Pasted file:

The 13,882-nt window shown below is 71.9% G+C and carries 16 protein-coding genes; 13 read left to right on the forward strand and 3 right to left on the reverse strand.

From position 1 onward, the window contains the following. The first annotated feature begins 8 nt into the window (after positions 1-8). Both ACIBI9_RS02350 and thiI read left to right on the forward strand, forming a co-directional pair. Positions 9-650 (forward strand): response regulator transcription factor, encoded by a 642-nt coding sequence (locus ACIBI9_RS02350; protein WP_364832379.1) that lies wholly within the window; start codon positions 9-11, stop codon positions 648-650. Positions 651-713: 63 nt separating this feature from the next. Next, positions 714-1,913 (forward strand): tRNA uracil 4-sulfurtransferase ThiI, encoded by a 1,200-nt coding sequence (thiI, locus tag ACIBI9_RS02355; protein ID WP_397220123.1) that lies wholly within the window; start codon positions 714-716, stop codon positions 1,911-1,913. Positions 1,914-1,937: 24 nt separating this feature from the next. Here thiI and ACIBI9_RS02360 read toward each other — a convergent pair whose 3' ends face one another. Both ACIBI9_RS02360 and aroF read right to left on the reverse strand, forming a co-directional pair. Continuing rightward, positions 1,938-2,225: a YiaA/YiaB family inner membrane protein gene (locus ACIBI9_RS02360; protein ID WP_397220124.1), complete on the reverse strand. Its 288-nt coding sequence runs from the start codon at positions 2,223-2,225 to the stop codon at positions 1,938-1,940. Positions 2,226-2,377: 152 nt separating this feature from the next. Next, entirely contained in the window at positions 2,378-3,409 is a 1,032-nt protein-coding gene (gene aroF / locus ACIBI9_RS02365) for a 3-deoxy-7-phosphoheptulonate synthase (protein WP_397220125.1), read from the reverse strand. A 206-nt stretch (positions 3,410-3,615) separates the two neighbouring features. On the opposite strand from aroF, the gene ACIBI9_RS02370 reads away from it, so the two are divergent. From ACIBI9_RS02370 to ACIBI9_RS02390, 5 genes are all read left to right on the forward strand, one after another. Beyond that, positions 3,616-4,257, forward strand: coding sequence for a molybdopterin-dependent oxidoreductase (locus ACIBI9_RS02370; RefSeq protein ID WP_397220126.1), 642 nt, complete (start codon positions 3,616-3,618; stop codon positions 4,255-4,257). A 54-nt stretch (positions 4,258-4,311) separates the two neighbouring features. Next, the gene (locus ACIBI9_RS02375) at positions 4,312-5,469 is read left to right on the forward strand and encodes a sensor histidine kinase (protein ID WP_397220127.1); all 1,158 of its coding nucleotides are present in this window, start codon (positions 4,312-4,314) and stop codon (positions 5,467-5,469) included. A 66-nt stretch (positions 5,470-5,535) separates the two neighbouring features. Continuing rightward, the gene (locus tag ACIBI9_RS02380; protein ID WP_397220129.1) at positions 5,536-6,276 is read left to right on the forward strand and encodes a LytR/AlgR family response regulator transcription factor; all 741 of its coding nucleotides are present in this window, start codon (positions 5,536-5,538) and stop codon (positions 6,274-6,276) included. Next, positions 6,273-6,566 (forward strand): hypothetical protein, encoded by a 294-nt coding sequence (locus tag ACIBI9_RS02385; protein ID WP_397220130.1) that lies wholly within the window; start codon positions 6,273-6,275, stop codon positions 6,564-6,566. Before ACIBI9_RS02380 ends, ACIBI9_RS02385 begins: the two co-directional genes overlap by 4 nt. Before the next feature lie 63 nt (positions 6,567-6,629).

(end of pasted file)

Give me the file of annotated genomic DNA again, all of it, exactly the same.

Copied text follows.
The 13,882-nt window shown below is 71.9% G+C and carries 16 protein-coding genes; 13 read left to right on the forward strand and 3 right to left on the reverse strand.

From position 1 onward, the window contains the following. The first annotated feature begins 8 nt into the window (after positions 1-8). Both ACIBI9_RS02350 and thiI read left to right on the forward strand, forming a co-directional pair. Positions 9-650 (forward strand): response regulator transcription factor, encoded by a 642-nt coding sequence (locus ACIBI9_RS02350; protein WP_364832379.1) that lies wholly within the window; start codon positions 9-11, stop codon positions 648-650. Positions 651-713: 63 nt separating this feature from the next. Next, positions 714-1,913 (forward strand): tRNA uracil 4-sulfurtransferase ThiI, encoded by a 1,200-nt coding sequence (thiI, locus tag ACIBI9_RS02355; protein ID WP_397220123.1) that lies wholly within the window; start codon positions 714-716, stop codon positions 1,911-1,913. Positions 1,914-1,937: 24 nt separating this feature from the next. Here thiI and ACIBI9_RS02360 read toward each other — a convergent pair whose 3' ends face one another. Both ACIBI9_RS02360 and aroF read right to left on the reverse strand, forming a co-directional pair. Continuing rightward, positions 1,938-2,225: a YiaA/YiaB family inner membrane protein gene (locus ACIBI9_RS02360; protein ID WP_397220124.1), complete on the reverse strand. Its 288-nt coding sequence runs from the start codon at positions 2,223-2,225 to the stop codon at positions 1,938-1,940. Positions 2,226-2,377: 152 nt separating this feature from the next. Next, entirely contained in the window at positions 2,378-3,409 is a 1,032-nt protein-coding gene (gene aroF / locus ACIBI9_RS02365) for a 3-deoxy-7-phosphoheptulonate synthase (protein WP_397220125.1), read from the reverse strand. A 206-nt stretch (positions 3,410-3,615) separates the two neighbouring features. On the opposite strand from aroF, the gene ACIBI9_RS02370 reads away from it, so the two are divergent. From ACIBI9_RS02370 to ACIBI9_RS02390, 5 genes are all read left to right on the forward strand, one after another. Beyond that, positions 3,616-4,257, forward strand: coding sequence for a molybdopterin-dependent oxidoreductase (locus ACIBI9_RS02370; RefSeq protein ID WP_397220126.1), 642 nt, complete (start codon positions 3,616-3,618; stop codon positions 4,255-4,257). A 54-nt stretch (positions 4,258-4,311) separates the two neighbouring features. Next, the gene (locus ACIBI9_RS02375) at positions 4,312-5,469 is read left to right on the forward strand and encodes a sensor histidine kinase (protein ID WP_397220127.1); all 1,158 of its coding nucleotides are present in this window, start codon (positions 4,312-4,314) and stop codon (positions 5,467-5,469) included. A 66-nt stretch (positions 5,470-5,535) separates the two neighbouring features. Continuing rightward, the gene (locus tag ACIBI9_RS02380; protein ID WP_397220129.1) at positions 5,536-6,276 is read left to right on the forward strand and encodes a LytR/AlgR family response regulator transcription factor; all 741 of its coding nucleotides are present in this window, start codon (positions 5,536-5,538) and stop codon (positions 6,274-6,276) included. Next, positions 6,273-6,566 (forward strand): hypothetical protein, encoded by a 294-nt coding sequence (locus tag ACIBI9_RS02385; protein ID WP_397220130.1) that lies wholly within the window; start codon positions 6,273-6,275, stop codon positions 6,564-6,566. Before ACIBI9_RS02380 ends, ACIBI9_RS02385 begins: the two co-directional genes overlap by 4 nt. Before the next feature lie 63 nt (positions 6,567-6,629).